The Wire: A column dedicated to science and technology
by Megan Cole
Over a career spanning half a century and producing thirty acclaimed novels, UCI Physics Professor Emeritus Dr. Gregory Benford has picked up a couple of things about writing science fiction. His first piece of advice for aspiring sci-fi writers: “Write about what you know — and if you don’t know anything, that’s what universities are for.” His second and favorite piece of advice: “drink lots of coffee — it makes you smart.”
Dr. Benford, a Woodrow Wilson Fellow who taught at UCI from 1971 to 2006, returned to campus last Tuesday to discuss his life as an astrophysicist and author, and to advise UCI students who hope to emulate his unconventional path. The lecture, hosted by UCI’s Center for Excellence in Writing and Communication, was the second installment in a three-part series on writing tips for students participating in National Novel Writing Month this November.
Dr. Benford, a charismatic and self-assured Alabama native, has never known a life devoid of either writing or physics. Ever since he was a child in Mobile, he knew that he wanted to write science fiction.
“I remember being a young boy, and going up to my father and telling him, ‘Dad, I want to grow up and be a science fiction writer,’” said Benford. “My dad replied, ‘Son, you want to grow up, and you want to write science fiction? You know you can’t do both.’”
Throughout his undergraduate years at the University of Oklahoma, Benford wrote short stories as a hobby, never expecting writing to be anything more than a part-time job. He didn’t publish his first short story until he was 24, then a graduate student at UC San Diego. For years, he worked simultaneously on selling sci-fi shorts to genre magazines and pursuing a doctorate in physics from UCSD. In 1971, when Benford was 30, he celebrated his first succession of major accomplishments in both of his chosen fields — he published his first novel, “Deeper Than the Darkness,” and was hired at UCI as a physics and astronomy professor.
Benford, acclaimed for his meticulously accurate “hard science” approach to science fiction, credits his academic background for the success of his novels.
“Writing, for me, comes naturally, because I’m writing about a subject which I know and love,” said Benford. “I know plenty of authors who hate the writing process and say it’s painful for them — that’s not me. I find that it comes very easily if you know what you’re trying to say. When I’m writing about physics, and office politics in academia — I know that well.”
Some of Benford’s most notable research, which features heavily in his novels, includes his work on gravitational lensing, plasma physics and wormholes. In 1995, Benford proposed that if wormholes formed in the immediate aftermath of the Big Bang, they could still exist today, and may be detectable. Benford noted that his background in wormholes and time travel adds necessary credibility to his books on the subject, and sets his novels apart from other “time travel” books in the science fiction genre. Benford has also specialized in the field of human cryopreservation, which has featured as a major plotline in several of his works.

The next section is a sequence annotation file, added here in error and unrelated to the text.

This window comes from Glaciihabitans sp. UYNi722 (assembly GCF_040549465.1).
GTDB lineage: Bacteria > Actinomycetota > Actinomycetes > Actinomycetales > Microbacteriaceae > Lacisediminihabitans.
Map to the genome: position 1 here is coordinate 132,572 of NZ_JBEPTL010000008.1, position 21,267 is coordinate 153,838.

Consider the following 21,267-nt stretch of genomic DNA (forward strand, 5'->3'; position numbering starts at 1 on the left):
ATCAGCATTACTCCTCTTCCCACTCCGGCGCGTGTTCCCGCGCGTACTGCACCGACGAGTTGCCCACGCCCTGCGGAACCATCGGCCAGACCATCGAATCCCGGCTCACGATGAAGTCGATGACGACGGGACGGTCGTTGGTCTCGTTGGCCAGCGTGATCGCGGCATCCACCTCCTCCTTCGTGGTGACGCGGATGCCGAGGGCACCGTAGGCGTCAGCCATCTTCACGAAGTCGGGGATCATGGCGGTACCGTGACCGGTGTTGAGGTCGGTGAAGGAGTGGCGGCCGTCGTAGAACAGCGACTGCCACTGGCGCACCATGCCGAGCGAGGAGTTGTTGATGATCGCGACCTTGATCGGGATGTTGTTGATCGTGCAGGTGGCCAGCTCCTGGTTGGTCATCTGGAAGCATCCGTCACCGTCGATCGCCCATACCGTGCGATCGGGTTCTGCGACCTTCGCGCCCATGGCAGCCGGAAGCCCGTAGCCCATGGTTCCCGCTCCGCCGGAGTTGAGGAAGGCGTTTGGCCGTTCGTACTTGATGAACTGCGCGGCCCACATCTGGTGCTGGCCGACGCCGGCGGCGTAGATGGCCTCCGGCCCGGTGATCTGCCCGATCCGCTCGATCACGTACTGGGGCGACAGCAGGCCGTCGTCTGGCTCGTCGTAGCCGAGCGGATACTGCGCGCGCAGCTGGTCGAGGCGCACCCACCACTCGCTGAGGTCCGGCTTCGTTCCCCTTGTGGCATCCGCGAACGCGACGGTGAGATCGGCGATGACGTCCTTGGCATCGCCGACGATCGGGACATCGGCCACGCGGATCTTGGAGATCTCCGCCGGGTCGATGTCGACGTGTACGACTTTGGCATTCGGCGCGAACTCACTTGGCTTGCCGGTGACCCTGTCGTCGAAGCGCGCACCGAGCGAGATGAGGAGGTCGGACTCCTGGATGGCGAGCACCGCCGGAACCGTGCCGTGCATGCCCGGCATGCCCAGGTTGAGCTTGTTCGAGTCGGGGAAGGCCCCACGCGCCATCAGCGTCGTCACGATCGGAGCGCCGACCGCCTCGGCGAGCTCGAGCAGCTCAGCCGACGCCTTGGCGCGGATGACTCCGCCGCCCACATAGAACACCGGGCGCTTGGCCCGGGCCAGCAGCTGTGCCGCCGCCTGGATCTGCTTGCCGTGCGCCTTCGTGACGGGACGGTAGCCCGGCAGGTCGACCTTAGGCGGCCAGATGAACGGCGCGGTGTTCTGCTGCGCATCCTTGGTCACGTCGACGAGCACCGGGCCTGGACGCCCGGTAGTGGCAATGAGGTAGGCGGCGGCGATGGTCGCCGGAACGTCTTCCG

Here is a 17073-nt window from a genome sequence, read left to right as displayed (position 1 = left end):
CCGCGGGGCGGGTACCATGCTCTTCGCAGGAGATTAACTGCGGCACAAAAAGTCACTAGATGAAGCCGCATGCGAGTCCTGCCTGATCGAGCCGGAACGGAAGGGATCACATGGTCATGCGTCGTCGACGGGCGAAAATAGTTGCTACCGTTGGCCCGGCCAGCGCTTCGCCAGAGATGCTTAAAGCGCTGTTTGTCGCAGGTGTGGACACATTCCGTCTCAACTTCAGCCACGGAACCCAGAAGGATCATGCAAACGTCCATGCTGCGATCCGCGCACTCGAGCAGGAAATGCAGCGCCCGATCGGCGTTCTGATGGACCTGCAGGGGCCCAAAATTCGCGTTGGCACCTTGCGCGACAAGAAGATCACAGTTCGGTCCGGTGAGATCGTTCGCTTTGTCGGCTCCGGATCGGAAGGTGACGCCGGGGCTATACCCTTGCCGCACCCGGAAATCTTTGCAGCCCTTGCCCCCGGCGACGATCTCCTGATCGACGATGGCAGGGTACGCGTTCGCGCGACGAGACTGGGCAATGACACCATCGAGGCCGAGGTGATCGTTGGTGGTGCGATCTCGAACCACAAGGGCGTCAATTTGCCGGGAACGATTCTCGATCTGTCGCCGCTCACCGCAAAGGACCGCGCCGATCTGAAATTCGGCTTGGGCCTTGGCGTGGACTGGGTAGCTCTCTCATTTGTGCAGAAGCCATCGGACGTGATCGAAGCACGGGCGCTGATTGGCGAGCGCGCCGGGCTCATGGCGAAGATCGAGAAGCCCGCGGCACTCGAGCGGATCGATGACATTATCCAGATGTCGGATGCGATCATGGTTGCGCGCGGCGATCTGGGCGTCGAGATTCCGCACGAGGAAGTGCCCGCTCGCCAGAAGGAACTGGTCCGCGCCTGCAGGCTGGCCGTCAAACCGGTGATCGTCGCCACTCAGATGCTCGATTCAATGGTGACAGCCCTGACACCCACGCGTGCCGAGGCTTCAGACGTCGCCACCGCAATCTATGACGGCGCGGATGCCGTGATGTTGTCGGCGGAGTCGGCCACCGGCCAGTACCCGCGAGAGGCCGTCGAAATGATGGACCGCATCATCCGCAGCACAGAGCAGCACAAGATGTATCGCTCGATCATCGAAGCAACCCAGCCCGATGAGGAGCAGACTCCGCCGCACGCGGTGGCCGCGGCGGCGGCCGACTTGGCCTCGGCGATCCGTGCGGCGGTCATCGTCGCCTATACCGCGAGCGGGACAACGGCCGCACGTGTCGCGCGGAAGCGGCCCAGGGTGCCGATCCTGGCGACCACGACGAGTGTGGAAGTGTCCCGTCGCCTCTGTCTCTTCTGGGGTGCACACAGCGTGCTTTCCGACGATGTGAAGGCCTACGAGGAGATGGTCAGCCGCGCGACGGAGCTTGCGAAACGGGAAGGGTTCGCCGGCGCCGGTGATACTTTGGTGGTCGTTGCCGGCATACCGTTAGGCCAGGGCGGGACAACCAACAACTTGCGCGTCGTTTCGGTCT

In addition to his scientific accuracy, Benford’s novels are also noted for their complex and realistic characters. Benford noted that most of his characters are “thinly-veiled, satirized” versions of people in his life. Two of his best-selling novels, “Timescape” and “Cosm,” are based heavily on his time at UC Irvine. Many of his characters are fictionalized portraits of former colleagues and UCI faculty, but, Benford laughed, “I can get away with it, because I’ve found that if you change just a few minor details about them — even just their hair color and their name — people rarely recognize themselves when I write them into characters in my novels.”
Besides “writing what you know,” Benford advised fledgling authors to “write about what nobody else is writing about.” Benford cited the success of his own work as an example — he was one of the first members of the Science Fiction & Fantasy Writers of America organization, and wrote in the 1970s and 80s about pioneering science that hardly any other novelists had access to, such as the mechanics of time travel and wormholes, which were academic specialties of his at UCI. Benford is also widely credited for writing the first-ever story about a computer virus. His novels sell in the millions and stay on shelves, he argued, because his stories are unique, even in the far-flung science fiction genre.
Even after fifty years, nearly as many novels, 223 short stories and more than 200 scientific publications, Dr. Benford still doesn’t plan to stop writing anytime soon.
“I’m approaching 80, and that’s when most people in the field say that you’re too old and you have to stop writing,” he said. “But I’m still doing 3,000 words a day, and I’ve got three novels out to publishers right now … I’ll stop writing when it stops being so much fun.”